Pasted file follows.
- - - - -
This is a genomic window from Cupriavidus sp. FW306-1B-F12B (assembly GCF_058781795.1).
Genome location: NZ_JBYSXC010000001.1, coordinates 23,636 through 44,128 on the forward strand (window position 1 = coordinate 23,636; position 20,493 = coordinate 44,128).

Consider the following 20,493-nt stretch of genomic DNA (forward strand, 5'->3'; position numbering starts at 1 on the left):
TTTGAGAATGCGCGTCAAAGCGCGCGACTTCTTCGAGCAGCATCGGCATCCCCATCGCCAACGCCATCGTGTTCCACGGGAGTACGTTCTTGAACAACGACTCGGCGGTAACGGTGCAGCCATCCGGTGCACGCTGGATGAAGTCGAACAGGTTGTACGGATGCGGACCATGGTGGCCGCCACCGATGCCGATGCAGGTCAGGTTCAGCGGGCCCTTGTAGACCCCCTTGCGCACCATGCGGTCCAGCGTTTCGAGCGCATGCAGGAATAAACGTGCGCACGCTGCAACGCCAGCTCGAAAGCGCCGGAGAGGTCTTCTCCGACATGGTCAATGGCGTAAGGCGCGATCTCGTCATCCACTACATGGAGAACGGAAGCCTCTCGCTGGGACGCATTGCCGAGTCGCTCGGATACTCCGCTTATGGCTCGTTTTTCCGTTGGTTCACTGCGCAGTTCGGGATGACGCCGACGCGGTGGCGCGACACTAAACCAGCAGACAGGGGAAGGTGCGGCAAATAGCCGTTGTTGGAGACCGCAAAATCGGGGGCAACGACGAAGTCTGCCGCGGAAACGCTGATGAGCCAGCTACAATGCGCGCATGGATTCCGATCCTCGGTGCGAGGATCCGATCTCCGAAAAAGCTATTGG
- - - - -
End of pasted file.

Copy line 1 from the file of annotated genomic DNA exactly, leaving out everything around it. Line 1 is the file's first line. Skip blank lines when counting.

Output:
This is a genomic window from Cupriavidus sp. FW306-1B-F12B (assembly GCF_058781795.1).